If a student cannot submit their assignments for 6 months to ACS, they should advise the school to avoid cancellation of their student
registration. Recommencement fees may apply.

Simply click on the ENROL OPTIONS button at the top of this screen and follow the prompts.

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What do I need to know before I enrol?

There are no entry requirements that you need to meet to enrol in our courses, our courses are for everyone.
If you are under 18, we need written permission from your parent/ guardian for your enrolment to continue, we can arrange that after you have enrolled.

You don’t need to purchase any additional resources to complete our courses.

We aim to teach you the essentials without you having to purchase any specific computer program.
We recommend that you have access to a word processing program, such as Microsoft Word or Google Docs, so that you can easily complete and submit your assignments.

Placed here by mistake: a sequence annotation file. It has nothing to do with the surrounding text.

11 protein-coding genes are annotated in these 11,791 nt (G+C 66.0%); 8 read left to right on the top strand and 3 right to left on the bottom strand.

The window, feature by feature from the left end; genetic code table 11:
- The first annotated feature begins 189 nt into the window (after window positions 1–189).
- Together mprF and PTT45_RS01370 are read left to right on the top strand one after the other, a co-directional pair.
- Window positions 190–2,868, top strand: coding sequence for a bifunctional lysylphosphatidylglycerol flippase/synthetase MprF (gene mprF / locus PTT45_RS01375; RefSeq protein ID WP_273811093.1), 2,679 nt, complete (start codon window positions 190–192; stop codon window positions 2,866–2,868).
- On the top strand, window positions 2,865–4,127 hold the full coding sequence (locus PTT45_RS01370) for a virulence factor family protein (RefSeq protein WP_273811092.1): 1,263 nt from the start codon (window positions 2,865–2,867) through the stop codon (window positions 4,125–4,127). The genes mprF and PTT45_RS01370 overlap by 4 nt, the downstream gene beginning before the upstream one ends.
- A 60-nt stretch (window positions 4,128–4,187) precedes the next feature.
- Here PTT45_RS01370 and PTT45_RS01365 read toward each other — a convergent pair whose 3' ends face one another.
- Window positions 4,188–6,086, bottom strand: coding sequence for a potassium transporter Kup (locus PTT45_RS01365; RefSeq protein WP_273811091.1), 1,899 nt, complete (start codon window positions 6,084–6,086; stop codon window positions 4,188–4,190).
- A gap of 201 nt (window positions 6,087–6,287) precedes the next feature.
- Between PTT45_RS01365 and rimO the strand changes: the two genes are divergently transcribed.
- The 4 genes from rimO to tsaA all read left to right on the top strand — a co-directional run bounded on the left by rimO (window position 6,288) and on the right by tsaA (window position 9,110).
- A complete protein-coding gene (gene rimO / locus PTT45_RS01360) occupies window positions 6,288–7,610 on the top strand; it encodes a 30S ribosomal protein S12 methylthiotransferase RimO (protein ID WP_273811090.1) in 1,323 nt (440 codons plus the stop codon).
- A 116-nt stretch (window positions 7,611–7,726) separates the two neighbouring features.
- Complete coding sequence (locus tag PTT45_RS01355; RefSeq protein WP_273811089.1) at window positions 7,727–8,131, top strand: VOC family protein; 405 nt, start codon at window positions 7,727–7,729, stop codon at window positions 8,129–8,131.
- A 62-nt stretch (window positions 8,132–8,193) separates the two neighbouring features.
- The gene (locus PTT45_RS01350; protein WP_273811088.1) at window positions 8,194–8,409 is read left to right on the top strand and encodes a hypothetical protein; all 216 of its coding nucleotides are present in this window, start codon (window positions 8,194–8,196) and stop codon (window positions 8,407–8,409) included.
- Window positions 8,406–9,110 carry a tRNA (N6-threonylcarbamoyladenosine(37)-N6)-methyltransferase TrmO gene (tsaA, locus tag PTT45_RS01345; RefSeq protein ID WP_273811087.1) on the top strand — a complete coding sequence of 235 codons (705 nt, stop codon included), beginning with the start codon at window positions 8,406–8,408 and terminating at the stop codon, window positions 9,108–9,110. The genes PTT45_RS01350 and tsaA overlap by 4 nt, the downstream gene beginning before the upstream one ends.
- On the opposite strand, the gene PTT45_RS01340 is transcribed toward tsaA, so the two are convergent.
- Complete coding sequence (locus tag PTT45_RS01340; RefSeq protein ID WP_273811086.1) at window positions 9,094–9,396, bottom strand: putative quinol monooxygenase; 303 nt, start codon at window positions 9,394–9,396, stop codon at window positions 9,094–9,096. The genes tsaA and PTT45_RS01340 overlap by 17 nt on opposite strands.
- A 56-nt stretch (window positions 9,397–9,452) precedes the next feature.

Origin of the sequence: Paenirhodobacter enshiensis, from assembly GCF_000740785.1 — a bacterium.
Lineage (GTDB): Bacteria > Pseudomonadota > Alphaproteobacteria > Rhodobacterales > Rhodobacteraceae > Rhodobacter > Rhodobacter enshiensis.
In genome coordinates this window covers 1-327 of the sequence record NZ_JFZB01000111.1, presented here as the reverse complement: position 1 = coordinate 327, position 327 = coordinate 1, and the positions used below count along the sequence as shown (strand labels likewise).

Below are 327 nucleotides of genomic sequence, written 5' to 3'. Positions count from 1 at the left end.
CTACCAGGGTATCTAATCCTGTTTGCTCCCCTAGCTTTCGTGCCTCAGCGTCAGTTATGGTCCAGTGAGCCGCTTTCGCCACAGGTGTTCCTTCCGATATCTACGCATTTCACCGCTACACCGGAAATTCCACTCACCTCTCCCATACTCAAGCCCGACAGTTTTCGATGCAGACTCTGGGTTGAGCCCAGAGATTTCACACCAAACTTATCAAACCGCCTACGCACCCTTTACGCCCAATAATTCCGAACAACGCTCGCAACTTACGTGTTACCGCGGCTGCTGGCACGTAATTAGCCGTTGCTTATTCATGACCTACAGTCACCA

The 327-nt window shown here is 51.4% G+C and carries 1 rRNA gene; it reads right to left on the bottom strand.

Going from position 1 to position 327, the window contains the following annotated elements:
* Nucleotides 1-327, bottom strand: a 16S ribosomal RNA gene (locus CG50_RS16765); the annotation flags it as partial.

You sure can. We are here to help you learn whatever your abilities.

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We recommend that you are able to browse websites, send emails and conduct online research. You will need to be able to type and submit your assignments.
If you have limited computer skills, we can make special arrangements for you.

This is possible, it depends on the institution. We recommend that if you would like to use our courses that you contact the institution first. Our Course Handbook is a good resource for this.

Our courses are written in English and we only have English speaking academic staff. If you can read and complete your assignments in English, our courses are ideal for you.

Our courses are designed to build knowledge, hands on skills and industry connections to help prepare you to work in the area, running your own business, professional development or as a base for further study.

This course has been designed to cover the fundamentals of the topic. It will take around 100 hours to complete, which includes your course reading, assignment work, research, practical tasks, watching videos and anything else that is contained in the course. Our short courses are a great way to do some professional development or to learn a new skill.